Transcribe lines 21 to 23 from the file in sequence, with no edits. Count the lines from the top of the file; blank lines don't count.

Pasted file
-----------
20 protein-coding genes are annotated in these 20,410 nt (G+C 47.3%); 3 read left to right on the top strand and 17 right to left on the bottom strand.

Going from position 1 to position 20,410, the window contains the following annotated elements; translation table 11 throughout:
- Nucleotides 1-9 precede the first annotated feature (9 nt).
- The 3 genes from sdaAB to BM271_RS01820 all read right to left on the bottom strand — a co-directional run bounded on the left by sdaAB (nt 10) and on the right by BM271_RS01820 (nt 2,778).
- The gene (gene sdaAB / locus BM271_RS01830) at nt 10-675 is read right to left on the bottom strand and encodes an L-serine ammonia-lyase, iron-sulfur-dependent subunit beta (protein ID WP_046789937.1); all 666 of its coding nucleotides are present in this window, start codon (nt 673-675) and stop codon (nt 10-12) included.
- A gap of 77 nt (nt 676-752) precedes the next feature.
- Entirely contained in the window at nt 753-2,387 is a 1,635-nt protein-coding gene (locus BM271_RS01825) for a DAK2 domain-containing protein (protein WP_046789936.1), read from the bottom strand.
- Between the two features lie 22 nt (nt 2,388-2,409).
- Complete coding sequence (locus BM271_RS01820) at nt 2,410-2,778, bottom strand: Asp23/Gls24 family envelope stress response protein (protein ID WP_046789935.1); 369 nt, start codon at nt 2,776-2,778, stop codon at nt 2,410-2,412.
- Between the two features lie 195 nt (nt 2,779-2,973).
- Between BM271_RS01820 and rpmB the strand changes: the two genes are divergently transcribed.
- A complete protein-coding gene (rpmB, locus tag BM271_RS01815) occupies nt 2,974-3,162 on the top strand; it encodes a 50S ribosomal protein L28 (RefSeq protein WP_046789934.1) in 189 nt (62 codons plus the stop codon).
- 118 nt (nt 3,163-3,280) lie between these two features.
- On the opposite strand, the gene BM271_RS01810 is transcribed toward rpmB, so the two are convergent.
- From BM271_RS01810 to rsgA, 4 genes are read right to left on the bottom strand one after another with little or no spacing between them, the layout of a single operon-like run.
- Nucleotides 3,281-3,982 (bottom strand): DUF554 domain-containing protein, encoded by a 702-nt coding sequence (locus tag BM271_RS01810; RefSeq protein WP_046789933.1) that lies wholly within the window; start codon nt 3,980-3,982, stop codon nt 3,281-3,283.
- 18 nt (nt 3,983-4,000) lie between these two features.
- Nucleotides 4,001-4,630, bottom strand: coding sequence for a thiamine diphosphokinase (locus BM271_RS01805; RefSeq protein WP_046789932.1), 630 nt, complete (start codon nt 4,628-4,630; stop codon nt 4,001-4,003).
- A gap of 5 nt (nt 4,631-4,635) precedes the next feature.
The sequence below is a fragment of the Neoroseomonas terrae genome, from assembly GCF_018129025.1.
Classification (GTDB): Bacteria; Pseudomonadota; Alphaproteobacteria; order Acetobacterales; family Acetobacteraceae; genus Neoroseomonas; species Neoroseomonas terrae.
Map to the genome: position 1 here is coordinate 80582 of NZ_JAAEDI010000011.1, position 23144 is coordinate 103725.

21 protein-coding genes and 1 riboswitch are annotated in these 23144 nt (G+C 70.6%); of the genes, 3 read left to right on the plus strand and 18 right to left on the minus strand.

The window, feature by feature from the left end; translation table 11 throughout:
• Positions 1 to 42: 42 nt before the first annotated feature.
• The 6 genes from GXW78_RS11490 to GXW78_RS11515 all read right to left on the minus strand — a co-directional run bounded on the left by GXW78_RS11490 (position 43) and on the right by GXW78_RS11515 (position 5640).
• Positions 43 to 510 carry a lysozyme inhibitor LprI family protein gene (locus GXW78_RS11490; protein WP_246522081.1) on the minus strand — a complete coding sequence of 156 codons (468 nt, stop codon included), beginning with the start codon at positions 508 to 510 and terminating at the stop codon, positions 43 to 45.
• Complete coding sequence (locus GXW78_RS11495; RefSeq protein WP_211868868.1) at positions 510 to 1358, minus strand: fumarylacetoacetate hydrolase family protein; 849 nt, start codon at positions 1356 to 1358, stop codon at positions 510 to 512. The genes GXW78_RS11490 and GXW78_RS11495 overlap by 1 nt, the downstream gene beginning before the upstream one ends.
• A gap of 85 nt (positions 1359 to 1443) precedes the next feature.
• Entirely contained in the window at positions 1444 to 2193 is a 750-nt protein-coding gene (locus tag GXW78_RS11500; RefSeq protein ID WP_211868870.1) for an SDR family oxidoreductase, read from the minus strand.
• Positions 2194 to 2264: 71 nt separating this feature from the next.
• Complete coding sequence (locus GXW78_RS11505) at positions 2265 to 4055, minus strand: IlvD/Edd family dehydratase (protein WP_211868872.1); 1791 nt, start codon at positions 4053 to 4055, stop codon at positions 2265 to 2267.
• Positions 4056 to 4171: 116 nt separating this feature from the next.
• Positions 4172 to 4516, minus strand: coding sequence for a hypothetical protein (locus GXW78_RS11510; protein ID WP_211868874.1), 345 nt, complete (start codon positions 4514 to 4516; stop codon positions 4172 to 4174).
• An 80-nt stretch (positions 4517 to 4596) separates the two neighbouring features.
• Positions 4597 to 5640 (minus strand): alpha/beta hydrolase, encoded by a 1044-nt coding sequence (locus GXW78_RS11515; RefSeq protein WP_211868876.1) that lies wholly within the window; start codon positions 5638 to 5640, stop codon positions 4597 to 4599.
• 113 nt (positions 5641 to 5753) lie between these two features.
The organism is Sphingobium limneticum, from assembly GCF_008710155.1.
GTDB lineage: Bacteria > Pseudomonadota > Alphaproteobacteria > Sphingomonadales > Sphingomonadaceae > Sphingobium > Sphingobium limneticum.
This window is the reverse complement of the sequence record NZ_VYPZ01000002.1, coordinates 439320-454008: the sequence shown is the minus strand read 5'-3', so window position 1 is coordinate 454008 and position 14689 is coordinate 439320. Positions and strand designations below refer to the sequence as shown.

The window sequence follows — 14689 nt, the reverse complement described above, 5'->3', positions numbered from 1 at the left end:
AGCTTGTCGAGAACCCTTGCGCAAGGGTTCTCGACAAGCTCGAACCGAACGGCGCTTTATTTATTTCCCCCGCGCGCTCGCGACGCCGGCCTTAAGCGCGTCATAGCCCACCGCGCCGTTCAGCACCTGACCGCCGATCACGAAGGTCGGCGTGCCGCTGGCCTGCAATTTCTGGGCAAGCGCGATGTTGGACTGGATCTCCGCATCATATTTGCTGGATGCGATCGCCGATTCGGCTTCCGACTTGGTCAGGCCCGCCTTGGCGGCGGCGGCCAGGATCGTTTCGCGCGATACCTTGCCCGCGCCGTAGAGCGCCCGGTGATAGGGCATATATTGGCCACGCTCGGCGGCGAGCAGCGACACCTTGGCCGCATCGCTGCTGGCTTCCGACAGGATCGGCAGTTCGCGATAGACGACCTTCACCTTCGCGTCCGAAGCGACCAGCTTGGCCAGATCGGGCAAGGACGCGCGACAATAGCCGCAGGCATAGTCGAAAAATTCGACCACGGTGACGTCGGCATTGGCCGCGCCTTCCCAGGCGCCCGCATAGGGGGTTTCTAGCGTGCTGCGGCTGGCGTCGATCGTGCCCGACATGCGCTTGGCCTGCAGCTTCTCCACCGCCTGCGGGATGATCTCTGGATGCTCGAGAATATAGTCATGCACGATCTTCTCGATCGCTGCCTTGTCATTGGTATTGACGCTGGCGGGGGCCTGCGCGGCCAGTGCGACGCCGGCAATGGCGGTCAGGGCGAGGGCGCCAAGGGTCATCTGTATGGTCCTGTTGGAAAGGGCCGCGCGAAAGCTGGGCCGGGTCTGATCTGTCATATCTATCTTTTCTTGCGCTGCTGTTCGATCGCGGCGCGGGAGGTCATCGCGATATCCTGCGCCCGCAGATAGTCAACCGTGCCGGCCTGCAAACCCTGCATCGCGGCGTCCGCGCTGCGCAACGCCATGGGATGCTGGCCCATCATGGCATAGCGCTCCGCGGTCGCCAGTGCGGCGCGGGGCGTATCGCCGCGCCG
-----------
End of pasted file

Classification (GTDB): Bacteria; Pseudomonadota; Alphaproteobacteria; order Acetobacterales; family Acetobacteraceae; genus Neoroseomonas; species Neoroseomonas terrae.
Map to the genome: position 1 here is coordinate 80582 of NZ_JAAEDI010000011.1, position 23144 is coordinate 103725.

21 protein-coding genes and 1 riboswitch are annotated in these 23144 nt (G+C 70.6%); of the genes, 3 read left to right on the plus strand and 18 right to left on the minus strand.